The PEOPLE, Plaintiff and Respondent, v. Roy COBB, Jr., Defendant and Appellant.
Having served his sentence for assault with a deadly weapon, defendant Roy Cobb, Jr. was committed in 2005 to a state hospital for treatment as a mentally disordered offender (MDO). After that commitment ended, a jury found that his condition persisted, and his commitment was extended in this proceeding.1 On appeal, defendant contended he was denied due process because he remained confined while his extension trial was continued, without good cause, beyond his scheduled release date.
As we will explain, several issues presented here have been effectively resolved in the companion case, where they arose in the context of a commitment following a verdict of not guilty by reason of insanity (NGI). (See People v. Lara (2010) 48 Cal.4th 216, 106 Cal.Rptr.3d 208, 226 P.3d 322 (Lara ).)
This case differs from Lara, in that here the Court of Appeal held that the original finding that defendant was an MDO justified his confinement until the extension petition was tried, even if good cause was not shown for continuing his trial beyond his scheduled release date. It reasoned: “Essentially, there has already been a determination that the defendant is an MDO; at the trial, the prosecution simply must prove that the defendant is still an MDO.”
The Court of Appeal erred. It failed to acknowledge that the critical question at an extension trial is an MDO's current condition. (§ 2972, subd. (c).)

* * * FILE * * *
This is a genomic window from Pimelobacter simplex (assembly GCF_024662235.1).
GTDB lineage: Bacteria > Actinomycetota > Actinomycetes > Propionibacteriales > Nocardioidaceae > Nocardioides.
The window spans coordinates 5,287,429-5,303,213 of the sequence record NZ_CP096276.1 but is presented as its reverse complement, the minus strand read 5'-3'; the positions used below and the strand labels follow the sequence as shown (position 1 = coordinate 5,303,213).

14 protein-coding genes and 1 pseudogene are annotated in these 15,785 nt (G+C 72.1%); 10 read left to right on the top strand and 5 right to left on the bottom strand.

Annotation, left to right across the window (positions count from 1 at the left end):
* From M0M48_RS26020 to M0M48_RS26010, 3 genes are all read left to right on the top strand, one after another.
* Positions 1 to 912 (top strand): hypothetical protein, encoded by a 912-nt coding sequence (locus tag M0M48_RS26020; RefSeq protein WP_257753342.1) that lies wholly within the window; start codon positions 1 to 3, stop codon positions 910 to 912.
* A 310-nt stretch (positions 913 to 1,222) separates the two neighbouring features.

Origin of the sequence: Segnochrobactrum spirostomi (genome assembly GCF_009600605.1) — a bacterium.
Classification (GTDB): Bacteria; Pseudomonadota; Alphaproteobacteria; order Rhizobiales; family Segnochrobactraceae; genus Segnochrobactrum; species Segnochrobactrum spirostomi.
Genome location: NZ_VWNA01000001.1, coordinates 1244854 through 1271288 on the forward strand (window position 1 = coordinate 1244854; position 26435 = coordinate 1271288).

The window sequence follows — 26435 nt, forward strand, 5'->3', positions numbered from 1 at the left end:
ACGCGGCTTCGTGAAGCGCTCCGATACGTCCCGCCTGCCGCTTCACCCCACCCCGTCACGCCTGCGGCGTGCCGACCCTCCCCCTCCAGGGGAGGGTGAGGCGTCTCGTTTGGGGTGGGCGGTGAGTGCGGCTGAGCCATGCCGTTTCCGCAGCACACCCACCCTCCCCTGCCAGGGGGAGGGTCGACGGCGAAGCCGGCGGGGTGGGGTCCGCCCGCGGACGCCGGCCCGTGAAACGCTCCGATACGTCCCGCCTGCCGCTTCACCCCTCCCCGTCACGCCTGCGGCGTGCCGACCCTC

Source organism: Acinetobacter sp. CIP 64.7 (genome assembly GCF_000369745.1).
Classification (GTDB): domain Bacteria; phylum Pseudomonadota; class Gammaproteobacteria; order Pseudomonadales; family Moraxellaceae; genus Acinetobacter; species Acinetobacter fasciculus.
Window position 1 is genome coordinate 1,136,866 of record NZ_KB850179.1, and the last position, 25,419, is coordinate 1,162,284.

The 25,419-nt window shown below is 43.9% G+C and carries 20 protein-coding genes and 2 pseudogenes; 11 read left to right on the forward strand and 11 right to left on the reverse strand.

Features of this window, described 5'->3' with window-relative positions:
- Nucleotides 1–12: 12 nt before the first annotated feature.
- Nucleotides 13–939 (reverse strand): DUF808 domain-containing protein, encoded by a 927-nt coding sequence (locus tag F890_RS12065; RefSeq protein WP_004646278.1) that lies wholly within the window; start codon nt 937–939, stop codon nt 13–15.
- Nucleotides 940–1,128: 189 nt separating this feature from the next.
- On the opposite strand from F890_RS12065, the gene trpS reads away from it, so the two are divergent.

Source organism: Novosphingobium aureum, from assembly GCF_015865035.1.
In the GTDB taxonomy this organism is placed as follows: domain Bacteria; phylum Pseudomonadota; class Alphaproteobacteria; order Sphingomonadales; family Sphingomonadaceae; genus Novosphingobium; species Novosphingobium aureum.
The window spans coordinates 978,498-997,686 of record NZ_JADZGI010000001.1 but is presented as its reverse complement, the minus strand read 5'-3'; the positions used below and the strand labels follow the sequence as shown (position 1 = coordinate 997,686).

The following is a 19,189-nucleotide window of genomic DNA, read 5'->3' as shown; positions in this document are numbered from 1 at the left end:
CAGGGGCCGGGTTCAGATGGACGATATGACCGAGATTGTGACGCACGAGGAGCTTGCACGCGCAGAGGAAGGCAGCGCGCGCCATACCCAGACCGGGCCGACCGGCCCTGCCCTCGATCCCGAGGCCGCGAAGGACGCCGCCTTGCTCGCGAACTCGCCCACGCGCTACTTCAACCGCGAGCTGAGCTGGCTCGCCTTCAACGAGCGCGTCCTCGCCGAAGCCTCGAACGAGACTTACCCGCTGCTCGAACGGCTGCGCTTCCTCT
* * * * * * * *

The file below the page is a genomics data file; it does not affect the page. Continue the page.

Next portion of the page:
I. FACTUAL AND PROCEDURAL BACKGROUND
A prisoner certified as an MDO is treated by the Department of Mental Health as a condition of parole. (§ 2962.) Unless good cause is shown, at least 180 days before parole is to end, the medical director of the state hospital “shall” inform the district attorney in writing if the parolee's “severe mental disorder is not in remission or cannot be kept in remission without treatment.” (§ 2970.) The district attorney “may” then petition the superior court for another year of treatment. (Ibid.) The trial on the extension petition “shall” begin at least 30 calendar days before “the time the person would otherwise have been released, unless the time is waived by the person or unless good cause is shown.” (§ 2972, subd. (a)) (section 2972(a).) If the patient is found to have a severe mental disorder that is not in remission or cannot be kept in remission without treatment, and by reason thereof represents a substantial danger of physical harm to others, the patient shall be recommitted for one year. (§ 2972, subd. (c).)
Defendant's parole release date was May 27, 2006. The district attorney filed a petition for continued treatment on March 6, and the trial began on June 19. Thus trial did not begin 30 days before the release date, and defendant was held an additional 23 days before his trial did begin.
On April 24, 2006, defendant's counsel announced that she was ready for trial and asked to proceed “forthwith.”
The People replied that the assigned deputy, Charles Kenyon, was unavailable because he was at an out-of-town conference. In addition, Kenyon had “three criminal trials set that should go before this matter. He's requesting the last week of May for this case.”